On the evening of June 7, 1955, when LaMotte H. Stinson left his drug store in Arbuckle, all of the doors and windows were intact and locked. The following morning when he opened the store he discovered that several radios, electric shavers, pens, cigarette lighters and watches were missing. He then examined the separate case where the narcotics were kept under lock and found that it had been opened and the contents taken. The safe had also been opened and approximately $600 to $700 was missing. The total value of all of the property taken amounted to approximately $1,500, the narcotics being valued at approximately $500. One or two of the panes in a window at the rear of the store had been previously broken and cardboard inserted in place of the broken panes. This window was covered with a screen on the outside and was approximately 9 feet above the ground. The screen showed that it had been torn off from the outside and that entry into the drug store had been made by removing some of the cardboard. The lock on the back door had been broken from the inside. A deputy sheriff of Colusa County investigated the scene on the morning of June 8 and found a fingerprint on the outside of the window. The fingerprint was removed by a process known as "transo-lift" which consists of dusting the fingerprint with a powder, placing a piece of Scotch tape over the print and then removing it. Following the arrest of the defendant his fingerprints were taken and were compared by a technician in the State Bureau of Criminal Identification who testified he had found them to be identical. One of the radios was recovered in a pawn shop in Sacramento and traced to two individuals who were in no way connected with the defendant herein, nor were they prosecuted. The [145 Cal. App. 2d 46] defendant's mother, brother and sister-in-law all testified that on the night in question defendant stayed at the home of his brother and sister- in-law in Sacramento; that he was last seen at approximately 2 a. m.; that he was still asleep at the hour of approximately 6 a. m.; and that he could not have left the house without the knowledge of the brother or sister-in-law. The defendant testified in his own behalf and denied ever having been in Arbuckle. Upon cross-examination he was asked by the district attorney if he had ever been addicted to the use of narcotics. Over the objection of his counsel, the prosecution was allowed to introduce a conversation with Sheriff Mayfield in which the defendant stated that he had once been an addict but had used no narcotics for approximately eight months. At the close of the prosecution's case, the defendant moved for a directed verdict, and at the close of defendant's case a similar motion was made, both of which were denied.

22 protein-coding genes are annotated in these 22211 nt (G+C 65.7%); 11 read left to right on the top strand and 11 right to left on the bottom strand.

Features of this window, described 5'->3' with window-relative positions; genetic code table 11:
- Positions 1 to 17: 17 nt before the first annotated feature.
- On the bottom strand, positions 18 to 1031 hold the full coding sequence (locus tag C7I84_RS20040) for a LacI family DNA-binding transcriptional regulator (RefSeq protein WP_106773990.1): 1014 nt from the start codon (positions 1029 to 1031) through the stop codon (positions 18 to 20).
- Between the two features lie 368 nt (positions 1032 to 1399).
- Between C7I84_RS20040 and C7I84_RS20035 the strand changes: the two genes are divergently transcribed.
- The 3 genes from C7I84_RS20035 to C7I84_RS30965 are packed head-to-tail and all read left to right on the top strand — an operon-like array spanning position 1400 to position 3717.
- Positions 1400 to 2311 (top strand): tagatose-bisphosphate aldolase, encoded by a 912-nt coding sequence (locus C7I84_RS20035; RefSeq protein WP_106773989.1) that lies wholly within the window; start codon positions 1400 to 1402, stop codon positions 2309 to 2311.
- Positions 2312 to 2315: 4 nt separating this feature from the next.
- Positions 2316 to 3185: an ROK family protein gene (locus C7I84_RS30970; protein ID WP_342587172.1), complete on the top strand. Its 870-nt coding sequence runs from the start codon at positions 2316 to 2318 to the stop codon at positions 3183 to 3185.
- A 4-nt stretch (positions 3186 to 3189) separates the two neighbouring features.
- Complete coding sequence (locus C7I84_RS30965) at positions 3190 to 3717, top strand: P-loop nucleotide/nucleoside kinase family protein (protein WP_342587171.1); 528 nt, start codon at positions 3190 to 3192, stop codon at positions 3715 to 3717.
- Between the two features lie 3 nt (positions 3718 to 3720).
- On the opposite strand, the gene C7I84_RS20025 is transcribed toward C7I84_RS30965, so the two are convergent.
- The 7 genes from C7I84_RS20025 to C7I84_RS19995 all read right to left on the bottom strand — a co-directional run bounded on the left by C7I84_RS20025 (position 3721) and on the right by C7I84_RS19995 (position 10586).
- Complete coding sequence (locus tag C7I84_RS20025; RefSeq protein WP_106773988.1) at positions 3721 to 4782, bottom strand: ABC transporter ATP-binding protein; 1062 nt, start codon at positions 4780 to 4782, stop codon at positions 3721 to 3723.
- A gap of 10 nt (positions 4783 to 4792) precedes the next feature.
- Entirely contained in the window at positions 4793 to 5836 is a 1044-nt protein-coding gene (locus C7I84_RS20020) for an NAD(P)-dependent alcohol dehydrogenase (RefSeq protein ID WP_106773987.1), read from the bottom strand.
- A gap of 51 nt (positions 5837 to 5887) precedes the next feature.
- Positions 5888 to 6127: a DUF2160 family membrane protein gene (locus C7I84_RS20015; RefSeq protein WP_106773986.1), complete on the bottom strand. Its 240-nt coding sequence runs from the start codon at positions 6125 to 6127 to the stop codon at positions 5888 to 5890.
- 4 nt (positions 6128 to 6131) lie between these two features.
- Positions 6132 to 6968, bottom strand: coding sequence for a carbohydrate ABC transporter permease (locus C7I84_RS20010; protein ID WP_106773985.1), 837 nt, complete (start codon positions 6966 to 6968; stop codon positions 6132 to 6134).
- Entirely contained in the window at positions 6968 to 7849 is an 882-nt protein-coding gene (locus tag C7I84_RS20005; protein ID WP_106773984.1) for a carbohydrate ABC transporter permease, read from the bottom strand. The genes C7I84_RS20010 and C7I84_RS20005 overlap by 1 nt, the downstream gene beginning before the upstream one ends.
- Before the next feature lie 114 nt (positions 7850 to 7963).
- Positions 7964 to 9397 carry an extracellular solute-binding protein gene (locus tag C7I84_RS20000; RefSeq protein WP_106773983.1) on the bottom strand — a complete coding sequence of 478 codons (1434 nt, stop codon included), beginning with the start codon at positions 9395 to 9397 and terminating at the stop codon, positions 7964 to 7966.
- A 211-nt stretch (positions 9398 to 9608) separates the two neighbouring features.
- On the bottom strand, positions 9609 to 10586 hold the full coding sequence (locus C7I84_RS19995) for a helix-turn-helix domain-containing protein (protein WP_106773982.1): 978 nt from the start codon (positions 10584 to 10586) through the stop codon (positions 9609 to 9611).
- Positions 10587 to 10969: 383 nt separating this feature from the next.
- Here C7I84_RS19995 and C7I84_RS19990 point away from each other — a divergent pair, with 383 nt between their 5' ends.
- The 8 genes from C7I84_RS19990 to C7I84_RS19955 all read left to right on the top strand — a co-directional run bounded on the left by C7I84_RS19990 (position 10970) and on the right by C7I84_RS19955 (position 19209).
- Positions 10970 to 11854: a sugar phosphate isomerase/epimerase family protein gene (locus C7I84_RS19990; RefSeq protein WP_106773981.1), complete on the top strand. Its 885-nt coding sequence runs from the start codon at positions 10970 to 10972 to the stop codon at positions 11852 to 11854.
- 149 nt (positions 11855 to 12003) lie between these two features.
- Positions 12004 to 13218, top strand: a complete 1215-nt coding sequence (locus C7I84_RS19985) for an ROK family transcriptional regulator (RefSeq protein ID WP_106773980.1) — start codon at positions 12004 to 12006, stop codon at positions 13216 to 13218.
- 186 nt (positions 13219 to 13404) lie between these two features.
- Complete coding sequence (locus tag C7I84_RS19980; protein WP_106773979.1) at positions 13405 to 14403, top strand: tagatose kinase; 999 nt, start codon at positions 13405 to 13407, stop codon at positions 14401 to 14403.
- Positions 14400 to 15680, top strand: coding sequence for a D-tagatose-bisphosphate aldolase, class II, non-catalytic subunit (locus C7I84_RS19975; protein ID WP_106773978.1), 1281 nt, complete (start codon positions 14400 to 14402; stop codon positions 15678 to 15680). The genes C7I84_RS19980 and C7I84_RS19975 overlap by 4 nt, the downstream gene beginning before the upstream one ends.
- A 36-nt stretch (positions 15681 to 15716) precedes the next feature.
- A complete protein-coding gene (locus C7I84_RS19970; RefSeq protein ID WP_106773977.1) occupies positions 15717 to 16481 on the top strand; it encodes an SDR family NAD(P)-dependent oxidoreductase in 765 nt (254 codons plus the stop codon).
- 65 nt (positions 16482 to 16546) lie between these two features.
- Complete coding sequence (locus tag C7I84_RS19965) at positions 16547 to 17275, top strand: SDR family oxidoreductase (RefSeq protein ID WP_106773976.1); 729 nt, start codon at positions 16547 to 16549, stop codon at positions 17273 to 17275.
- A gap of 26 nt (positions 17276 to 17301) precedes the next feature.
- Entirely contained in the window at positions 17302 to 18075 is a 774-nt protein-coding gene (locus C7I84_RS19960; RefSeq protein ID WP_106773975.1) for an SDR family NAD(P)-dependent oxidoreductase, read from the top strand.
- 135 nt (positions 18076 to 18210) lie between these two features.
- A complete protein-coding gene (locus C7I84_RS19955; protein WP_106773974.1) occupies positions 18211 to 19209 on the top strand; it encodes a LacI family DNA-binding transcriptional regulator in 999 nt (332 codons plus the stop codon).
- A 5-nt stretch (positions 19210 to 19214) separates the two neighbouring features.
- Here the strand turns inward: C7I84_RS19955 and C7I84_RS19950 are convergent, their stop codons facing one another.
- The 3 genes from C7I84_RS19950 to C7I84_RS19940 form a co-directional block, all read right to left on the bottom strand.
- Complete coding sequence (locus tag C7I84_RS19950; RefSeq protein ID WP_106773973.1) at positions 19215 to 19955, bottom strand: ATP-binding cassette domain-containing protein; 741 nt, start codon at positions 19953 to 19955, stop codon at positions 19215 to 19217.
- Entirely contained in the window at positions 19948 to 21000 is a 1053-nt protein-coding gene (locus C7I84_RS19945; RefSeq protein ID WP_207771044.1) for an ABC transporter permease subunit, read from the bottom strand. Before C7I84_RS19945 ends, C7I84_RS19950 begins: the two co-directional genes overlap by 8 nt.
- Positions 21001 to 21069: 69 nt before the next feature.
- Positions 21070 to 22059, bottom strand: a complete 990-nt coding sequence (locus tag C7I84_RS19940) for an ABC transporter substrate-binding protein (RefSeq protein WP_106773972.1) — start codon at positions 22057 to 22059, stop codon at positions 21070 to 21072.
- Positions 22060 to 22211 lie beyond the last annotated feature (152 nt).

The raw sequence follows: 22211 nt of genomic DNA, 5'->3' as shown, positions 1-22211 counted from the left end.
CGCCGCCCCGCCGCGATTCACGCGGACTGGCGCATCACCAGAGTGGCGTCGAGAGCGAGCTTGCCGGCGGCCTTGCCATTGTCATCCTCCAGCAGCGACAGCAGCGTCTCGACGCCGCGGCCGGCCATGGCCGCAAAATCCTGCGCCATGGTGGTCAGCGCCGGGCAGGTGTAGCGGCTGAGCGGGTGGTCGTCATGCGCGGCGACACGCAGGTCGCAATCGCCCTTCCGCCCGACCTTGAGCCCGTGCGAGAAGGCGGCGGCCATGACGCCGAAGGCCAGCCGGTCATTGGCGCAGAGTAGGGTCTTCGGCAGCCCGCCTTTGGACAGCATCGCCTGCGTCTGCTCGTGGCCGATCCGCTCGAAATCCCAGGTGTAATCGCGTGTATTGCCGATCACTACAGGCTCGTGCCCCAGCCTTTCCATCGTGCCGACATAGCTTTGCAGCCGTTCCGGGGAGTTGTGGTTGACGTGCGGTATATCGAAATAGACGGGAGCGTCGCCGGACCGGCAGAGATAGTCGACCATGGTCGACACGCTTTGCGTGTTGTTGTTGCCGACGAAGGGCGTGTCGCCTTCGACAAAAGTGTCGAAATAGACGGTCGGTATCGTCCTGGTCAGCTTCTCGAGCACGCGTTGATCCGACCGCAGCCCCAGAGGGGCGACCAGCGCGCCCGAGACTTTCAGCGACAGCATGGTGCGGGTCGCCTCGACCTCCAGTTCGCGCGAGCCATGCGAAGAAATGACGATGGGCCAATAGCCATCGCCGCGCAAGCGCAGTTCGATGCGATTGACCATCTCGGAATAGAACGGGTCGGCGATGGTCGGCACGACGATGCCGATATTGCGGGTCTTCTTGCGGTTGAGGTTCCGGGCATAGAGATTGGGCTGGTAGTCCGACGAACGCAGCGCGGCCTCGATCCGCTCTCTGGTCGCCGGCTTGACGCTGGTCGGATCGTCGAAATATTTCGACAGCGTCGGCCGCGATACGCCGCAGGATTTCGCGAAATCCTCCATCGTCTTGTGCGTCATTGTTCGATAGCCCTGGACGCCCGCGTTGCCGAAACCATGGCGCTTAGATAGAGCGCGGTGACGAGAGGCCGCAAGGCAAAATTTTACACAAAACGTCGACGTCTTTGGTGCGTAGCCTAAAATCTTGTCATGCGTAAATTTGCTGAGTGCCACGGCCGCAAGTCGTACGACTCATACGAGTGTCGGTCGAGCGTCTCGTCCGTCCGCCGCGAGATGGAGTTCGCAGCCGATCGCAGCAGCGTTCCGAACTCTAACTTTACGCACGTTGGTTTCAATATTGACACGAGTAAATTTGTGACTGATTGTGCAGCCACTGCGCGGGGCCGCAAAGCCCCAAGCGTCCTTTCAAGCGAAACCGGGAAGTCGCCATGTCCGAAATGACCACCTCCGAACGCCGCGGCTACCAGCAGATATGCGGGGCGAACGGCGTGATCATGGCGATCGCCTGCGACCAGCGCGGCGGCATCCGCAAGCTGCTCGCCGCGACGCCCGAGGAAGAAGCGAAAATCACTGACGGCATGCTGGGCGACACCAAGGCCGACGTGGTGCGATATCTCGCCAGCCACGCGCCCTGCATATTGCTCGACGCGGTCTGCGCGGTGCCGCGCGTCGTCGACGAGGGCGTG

It is defendant's contention that the evidence was insufficient to justify the verdict; that the court committed prejudicial error in admitting over his objection evidence relative to his prior addiction; and that the court erred in denying his motion for a new trial.